ASN Report 2018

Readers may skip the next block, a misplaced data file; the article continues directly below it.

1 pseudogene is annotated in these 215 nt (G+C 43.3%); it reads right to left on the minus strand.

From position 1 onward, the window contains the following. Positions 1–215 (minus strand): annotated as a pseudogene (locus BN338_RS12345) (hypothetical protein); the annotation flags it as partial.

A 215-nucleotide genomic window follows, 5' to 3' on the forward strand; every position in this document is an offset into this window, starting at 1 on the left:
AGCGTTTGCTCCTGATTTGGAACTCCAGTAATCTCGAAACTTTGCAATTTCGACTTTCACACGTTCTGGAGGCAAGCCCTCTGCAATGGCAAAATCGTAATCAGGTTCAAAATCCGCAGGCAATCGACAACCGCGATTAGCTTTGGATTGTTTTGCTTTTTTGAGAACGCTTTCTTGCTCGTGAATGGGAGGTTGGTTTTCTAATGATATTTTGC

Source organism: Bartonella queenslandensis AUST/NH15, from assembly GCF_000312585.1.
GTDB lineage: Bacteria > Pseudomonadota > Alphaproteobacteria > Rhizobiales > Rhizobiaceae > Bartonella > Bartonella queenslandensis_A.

1.2.3  –  Industrial ionisation installations Industrial ionisation facilities, called irradiators, use the gamma rays emitted by sealed sources of cobalt-60 to irradiate targets in the irradiation cells. These irradiation cells are designed with particularly thick walls and windows, to protect the operators against the ionising radiation. The sealed sources are either placed in the lowered position, stored in a pool under a layer of water which protects the workers, or are placed in the raised position to irradiate the target item. Personnel exposure to ionising radiation is thus the primary risk in these facilities. The main applications of irradiators are to sterilise medical equipment, agri-food products and pharmaceutical raw materials. Irradiators can also be used to study the behaviour of materials under ionising radiation, notably to qualify materials for the nuclear industry. These irradiators are used by: ∙ ∙ the Ionisos Group, which operates three facilities located in Dagneux (BNI 68), Pouzauges (BNI 146) and Sablé-sur-Sarthe (BNI 154); ∙ ∙ the Steris group, which operates the Gammaster (BNI 147) and Gammatec (BNI 170) facilities in Marseille and Marcoule; ∙ ∙ CEA, which operates the Poséidon irradiator (BNI 77) on the Saclay site. 1.3  ̶  Materials storage facilities The materials storage facilities operated by CEA are primarily devoted to the conservation of non-irradiated (or slightly irradiated) uranium and plutonium-bearing fissile materials from other CEA facilities. This enables the laboratories (Atalante, Lefca, etc.) to be supplied according to the needs of the experiments being conducted. More recently, they have become a temporary storage solution for the fissile materials which were present in facilities that are now shutdown, such as the research reactors (ÉOLE, Minerve, Osiris, Masurca, etc.). • Principles and safety issues The main challenges inherent in these facilities are to prevent the dispersal of radioactive substances and to control the chain reaction (criticality). The safety of these facilities is based on a series of static physical barriers (walls and doors of rooms and buildings) to prevent the dispersal of radioactive substances. When operations are carried out on these substances, static confinement is also provided by the equipment (glovebox, shielded cell) in which these operations are performed. This static confinement is supplemented by dynamic confinement consisting on the one hand of a cascade of negative pressure environments between the rooms where there is a risk of radioactive substance dissemination and, on the other, filtration of the gaseous releases into the environment. The chain reaction is controlled by strict instructions regarding the handling, storage and monitoring of the materials being stored. • Dedicated storage facilities The Magenta facility (BNI 169), commissioned in 2011 and operated by the CEA on its Cadarache site, is dedicated to the storage of non-irradiated fissile material and the non- destructive characterisation of the nuclear materials received. It is more particularly replacing the Central Fissile Material Warehouse (MCMF, BNI 53), which was finally shut down at the end of 2017 and is now empty. • Materials storage areas in BNIs Other radioactive material storage areas, located within a BNI, are authorised to store radioactive materials on the site, but in quantities far lower than those stored in Magenta. This is for example the case with BNI 55, called STAR, which stores spent fuels and fuels irradiated following reprocessing and/or conditioning. 1 : Shielded cells 2 : Transfer vehicles 3 : Shafts Active Fuel Examination Laboratory - LECA ASN report on the state of nuclear safety and radiation protection in France in 2018  331 12 – NUCLEAR RESEARCH AND MISCELLANEOUS INDUSTRIAL FACILITIES 12